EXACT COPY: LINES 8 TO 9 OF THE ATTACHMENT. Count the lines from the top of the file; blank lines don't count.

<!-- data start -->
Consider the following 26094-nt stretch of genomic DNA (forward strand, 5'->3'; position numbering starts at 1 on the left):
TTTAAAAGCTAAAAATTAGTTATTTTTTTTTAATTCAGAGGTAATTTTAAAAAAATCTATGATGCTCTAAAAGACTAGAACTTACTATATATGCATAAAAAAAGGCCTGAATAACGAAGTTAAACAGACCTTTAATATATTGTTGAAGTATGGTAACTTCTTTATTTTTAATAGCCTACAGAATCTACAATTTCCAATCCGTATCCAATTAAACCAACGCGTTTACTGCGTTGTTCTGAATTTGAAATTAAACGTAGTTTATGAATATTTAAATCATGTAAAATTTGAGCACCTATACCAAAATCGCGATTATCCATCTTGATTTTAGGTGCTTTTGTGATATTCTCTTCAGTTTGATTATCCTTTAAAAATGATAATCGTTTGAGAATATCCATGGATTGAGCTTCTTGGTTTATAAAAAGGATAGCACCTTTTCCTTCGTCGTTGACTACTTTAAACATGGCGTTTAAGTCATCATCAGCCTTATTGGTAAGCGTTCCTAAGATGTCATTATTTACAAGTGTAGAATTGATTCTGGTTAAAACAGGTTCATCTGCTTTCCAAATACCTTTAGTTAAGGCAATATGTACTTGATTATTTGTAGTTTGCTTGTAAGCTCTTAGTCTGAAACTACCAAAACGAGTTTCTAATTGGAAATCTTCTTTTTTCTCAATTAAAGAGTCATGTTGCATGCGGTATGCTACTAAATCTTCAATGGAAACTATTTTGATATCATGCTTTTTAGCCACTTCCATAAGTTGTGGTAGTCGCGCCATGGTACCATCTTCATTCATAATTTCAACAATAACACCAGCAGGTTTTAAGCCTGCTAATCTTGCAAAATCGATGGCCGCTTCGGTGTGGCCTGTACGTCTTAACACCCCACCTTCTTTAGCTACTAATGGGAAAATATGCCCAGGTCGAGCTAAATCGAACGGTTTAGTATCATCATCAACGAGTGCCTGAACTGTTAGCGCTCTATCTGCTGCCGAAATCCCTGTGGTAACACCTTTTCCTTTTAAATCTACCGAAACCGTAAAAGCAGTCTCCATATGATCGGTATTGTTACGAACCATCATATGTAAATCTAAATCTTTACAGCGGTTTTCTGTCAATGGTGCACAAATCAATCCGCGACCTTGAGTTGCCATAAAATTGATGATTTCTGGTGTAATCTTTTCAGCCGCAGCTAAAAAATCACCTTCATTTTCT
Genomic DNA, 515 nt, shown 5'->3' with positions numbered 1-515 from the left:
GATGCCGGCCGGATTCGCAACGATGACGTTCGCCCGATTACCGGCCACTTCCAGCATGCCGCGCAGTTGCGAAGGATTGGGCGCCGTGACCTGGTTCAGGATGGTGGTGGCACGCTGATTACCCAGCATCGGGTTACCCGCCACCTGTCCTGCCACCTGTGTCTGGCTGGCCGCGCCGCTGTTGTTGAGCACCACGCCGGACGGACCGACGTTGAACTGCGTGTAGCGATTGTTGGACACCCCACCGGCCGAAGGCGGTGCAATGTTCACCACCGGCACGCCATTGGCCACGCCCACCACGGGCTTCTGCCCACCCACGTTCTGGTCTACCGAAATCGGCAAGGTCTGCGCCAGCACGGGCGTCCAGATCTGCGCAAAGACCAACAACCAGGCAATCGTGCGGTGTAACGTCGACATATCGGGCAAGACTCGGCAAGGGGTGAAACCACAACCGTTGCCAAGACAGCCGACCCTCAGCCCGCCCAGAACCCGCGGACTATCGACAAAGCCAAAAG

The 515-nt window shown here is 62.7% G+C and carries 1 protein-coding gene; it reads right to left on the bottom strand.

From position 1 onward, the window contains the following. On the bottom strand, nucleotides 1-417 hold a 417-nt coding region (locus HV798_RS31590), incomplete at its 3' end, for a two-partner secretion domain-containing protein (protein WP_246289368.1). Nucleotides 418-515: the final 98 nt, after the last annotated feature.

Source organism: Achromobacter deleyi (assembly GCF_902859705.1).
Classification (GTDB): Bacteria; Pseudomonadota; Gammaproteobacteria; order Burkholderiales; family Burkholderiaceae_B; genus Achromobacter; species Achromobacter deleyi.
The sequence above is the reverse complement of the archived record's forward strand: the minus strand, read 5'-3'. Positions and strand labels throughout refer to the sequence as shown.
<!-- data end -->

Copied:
Classification (GTDB): Bacteria; Pseudomonadota; Gammaproteobacteria; order Burkholderiales; family Burkholderiaceae_B; genus Achromobacter; species Achromobacter deleyi.
The sequence above is the reverse complement of the archived record's forward strand: the minus strand, read 5'-3'. Positions and strand labels throughout refer to the sequence as shown.